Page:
Evan Wexler Wiki
Evan Wexler Biography
Who is Evan Wexler ?
When thieves tried to steal meat mogul Evan Wexler’s exotic sports cars for the 18th time, he ran naked from his bed with a loaded semiautomatic rifle to fire warning shots from his porch.
The shots were fired and the thief fled.
But Evan Wexler, 56, exposed his frustration with police, who said they were more concerned with seeing him than catching the callous bandits who had been in his Ferrari, Lamborghini and Hummer for the past two years.
On Sunday night, according to CCTV footage, thieves broke into his Mercedes G car parked in the driveway of his Fort Lee, NJ, home in search of the keys to his more exotic trips. It was the same M.O. Thieves who used it last August to steal his rare Lamborghini Aventador SVJ Coupe valued at more than half a million dollars, Wexler said.
The Lamborghini, which was one of 10 in the United States at the time, was found in an abandoned house in Newark a week later with $ 80,000 in damage.
The second-generation butcher-turned-burger and steak wholesaler, nicknamed “the picky gentlemen” on Instagram, lives in a mansion in Fort Lee’s upscale Bluff neighborhood, overlooking the Hudson River.
Evan Wexler claims to have called the police 25 times for robbery attempts since August 2019, but Fort Lee police only arrested the thieves once earlier this year.
The colorful businessman was in the crosshairs of the police after unloading the AR-15 rifle from him during a robbery attempt in the early hours of March 25, 2020.
Police initially charged Wexler with aggravated assault and possession of weapons for illegal purposes, but reluctantly confessed to the charges of possession of a deadly weapon to end the case. This pistol was another one found by the police on his property, illegal because the magazine contained too many bullets.
“I’m a guy who’s terrified at Fort Lee,” Wexler said.
“There’s an accident where a guy starts my car, I leave the house with a gun, the guy starts the car, goes ahead and shoots my gun.
“At this point, the Fort Lee police show up, there are no shooting victims, but they are coming to reverse the situation.”
Evan Wexler with his Mercedes G Wagon outside his home in New Jersey.
“The department has assigned more patrols and personnel to the affected areas,” Fort Lee Police Department Capt. Edward Young told The Post.
“The department has assigned officers and detectives who have walked through affected neighborhoods to educate residents to please close the door and take their key chains.”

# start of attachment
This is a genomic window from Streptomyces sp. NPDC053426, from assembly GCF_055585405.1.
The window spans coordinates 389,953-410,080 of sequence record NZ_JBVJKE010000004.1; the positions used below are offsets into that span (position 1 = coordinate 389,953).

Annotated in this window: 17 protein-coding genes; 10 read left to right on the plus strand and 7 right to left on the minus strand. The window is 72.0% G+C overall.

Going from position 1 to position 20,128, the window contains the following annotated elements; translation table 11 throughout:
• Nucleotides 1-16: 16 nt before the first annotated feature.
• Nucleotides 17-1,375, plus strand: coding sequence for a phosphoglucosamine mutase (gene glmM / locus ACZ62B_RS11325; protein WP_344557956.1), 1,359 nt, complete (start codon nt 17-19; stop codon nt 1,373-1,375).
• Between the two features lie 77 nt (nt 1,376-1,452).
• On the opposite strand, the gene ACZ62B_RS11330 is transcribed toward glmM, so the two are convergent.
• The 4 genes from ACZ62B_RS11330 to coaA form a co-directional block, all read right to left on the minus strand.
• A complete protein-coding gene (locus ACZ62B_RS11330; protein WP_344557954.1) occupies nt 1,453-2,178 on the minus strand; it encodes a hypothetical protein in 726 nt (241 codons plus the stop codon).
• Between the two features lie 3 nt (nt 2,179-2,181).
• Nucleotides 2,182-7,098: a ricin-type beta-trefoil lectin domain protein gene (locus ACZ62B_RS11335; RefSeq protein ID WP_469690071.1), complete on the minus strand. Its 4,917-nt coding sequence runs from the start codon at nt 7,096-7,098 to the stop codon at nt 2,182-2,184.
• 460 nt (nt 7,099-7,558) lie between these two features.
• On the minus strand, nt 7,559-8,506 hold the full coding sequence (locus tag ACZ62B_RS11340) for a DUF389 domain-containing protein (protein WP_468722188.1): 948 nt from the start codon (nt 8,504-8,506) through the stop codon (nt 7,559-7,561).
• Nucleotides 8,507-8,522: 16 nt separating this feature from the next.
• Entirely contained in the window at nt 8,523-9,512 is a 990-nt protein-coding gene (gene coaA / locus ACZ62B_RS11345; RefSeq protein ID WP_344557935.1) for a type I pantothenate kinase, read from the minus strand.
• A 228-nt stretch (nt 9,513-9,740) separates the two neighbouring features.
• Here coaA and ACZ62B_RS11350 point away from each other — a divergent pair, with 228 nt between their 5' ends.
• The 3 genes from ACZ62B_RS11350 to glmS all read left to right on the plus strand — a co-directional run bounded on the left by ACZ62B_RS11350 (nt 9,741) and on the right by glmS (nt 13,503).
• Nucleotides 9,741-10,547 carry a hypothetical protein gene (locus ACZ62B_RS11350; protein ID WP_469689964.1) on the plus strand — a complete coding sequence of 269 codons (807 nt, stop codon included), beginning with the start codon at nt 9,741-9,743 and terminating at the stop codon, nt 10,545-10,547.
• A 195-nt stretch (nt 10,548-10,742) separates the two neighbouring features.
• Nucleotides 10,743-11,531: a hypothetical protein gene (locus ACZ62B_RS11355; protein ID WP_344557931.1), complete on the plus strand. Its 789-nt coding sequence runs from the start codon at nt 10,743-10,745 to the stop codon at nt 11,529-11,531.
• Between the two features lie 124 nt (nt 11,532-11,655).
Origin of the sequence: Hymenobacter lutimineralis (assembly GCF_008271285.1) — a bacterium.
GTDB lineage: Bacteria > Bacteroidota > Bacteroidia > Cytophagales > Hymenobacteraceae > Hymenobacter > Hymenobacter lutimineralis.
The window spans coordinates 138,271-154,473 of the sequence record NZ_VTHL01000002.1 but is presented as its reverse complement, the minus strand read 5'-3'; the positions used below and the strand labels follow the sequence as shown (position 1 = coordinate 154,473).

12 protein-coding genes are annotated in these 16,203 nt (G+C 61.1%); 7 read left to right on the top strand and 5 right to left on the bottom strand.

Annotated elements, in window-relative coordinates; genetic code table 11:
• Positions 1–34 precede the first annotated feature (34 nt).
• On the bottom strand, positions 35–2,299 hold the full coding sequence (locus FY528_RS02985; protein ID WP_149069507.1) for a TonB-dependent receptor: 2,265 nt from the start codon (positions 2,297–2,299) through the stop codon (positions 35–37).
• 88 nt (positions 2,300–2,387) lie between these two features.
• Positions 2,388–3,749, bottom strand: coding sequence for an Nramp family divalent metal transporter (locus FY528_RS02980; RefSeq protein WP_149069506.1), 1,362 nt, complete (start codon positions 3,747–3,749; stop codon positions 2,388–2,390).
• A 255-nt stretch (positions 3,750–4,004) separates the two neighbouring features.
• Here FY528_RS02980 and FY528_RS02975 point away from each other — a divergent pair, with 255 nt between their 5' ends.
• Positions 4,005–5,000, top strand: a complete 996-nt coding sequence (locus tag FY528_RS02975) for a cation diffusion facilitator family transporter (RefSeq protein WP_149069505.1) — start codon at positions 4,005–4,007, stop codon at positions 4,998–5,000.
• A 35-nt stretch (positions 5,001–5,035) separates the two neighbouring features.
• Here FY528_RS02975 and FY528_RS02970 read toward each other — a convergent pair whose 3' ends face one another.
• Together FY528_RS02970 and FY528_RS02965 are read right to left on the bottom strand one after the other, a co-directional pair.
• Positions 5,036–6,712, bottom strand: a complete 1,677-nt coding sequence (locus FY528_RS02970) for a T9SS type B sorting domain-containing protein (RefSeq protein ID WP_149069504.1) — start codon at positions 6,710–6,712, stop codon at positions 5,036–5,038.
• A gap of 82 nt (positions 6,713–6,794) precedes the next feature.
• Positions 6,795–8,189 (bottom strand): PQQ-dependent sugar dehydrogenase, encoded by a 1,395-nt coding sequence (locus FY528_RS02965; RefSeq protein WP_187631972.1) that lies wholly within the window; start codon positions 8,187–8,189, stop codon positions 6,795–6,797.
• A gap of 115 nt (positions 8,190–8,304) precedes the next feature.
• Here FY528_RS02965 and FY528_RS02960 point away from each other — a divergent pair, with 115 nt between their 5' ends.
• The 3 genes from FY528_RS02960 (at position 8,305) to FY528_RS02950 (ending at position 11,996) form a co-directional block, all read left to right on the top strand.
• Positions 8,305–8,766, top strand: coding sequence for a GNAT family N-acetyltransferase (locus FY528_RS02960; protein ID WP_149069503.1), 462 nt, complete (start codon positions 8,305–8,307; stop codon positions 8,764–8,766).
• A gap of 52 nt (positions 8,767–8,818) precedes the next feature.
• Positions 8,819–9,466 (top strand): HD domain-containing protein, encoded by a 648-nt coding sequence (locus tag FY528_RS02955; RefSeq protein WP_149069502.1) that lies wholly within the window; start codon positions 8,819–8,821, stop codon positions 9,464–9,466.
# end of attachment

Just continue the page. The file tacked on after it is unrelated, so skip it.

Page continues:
Wexler admitted that he occasionally leaves his commute unlocked, but only on rare occasions, and his collectible cars are fortified behind the best security doors money can buy.
“Sometimes I forget to lock the car, but most of the time the car is locked,” he said.
Evan Wexler photographed with his Lamborghini.
Dramatic CCTV footage showed the thief spotting Wexler and his gun, parked the car, got out, and ran in the opposite direction.
In an arrest report filed with the Fort Lee City Court, Officer Jonathan Kim acknowledged that there was “a long history of reporting to Fort Lee police about suspects attempting to steal [Wexler] vehicles.”
Following the investigation, Wexler was forced to sell his weapons and was sentenced to two years of probation.
Potential motor vehicle criminals still sneak onto Wexler’s property in the middle of the night on average every two weeks, he says, but he feels powerless to stop them.
“I’m tired and scared,” he said.
“I have spent too many sleepless nights because I am helpless.
“At least when I had weapons in the house I knew I had some protection when they entered my house, but now I only have one dog.”
Responding to questions about what they are doing to catch the thieves in the act, Fort Lee police said they stepped up patrols in the “affected areas” and participated in a social media flash that struck the resident who remembered lock their cars.
“The department has deployed more patrols and more personnel to the affected areas,” said Edward Young, Capt. Edward Young of the Fort Lee Police Department.
“The department hired officers and detectives who toured affected neighborhoods to educate residents on how to lock the doors and remove the trailers.”
Wexler admitted that he sometimes leaves his car unlocked, but only on rare occasions, and his classic cars are tied up behind the best security doors money can buy.
“Sometimes I forget to lock the car, but most of the time the car is stuck,” he said.
“The police tell me to lock the doors and I will show them videos of people entering my property and trying to open my locked cars.”
Wexler’s security measures include retractable poles, a magnetized security barrier, and hidden cameras with motion detection.
“The motion detector is a blessing and a curse because now I see how many times these guys do it every night.